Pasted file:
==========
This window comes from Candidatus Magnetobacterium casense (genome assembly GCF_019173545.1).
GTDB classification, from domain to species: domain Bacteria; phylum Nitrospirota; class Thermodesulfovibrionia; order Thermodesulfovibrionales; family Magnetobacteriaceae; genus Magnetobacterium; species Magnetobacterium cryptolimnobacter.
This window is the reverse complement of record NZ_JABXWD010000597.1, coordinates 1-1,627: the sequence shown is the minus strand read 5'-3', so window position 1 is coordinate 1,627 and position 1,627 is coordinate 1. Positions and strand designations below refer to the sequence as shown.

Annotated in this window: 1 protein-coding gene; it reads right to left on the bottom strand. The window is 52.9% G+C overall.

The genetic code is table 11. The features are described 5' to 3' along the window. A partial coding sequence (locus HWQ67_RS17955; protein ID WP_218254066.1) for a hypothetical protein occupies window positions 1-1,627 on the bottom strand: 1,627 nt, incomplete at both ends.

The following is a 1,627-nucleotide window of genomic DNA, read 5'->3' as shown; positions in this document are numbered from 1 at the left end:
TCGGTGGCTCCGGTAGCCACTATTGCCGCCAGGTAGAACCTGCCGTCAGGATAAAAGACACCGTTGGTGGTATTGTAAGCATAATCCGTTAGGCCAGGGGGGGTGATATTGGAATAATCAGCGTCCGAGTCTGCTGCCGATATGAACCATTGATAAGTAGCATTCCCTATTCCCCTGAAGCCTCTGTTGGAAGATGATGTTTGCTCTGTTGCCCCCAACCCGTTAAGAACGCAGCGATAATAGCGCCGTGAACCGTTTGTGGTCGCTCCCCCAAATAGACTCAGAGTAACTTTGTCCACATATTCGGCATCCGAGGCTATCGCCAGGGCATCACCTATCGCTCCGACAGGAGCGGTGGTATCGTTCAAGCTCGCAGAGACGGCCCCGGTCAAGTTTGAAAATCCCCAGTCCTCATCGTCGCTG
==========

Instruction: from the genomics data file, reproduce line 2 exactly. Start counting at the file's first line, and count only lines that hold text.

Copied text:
GTDB classification, from domain to species: domain Bacteria; phylum Nitrospirota; class Thermodesulfovibrionia; order Thermodesulfovibrionales; family Magnetobacteriaceae; genus Magnetobacterium; species Magnetobacterium cryptolimnobacter.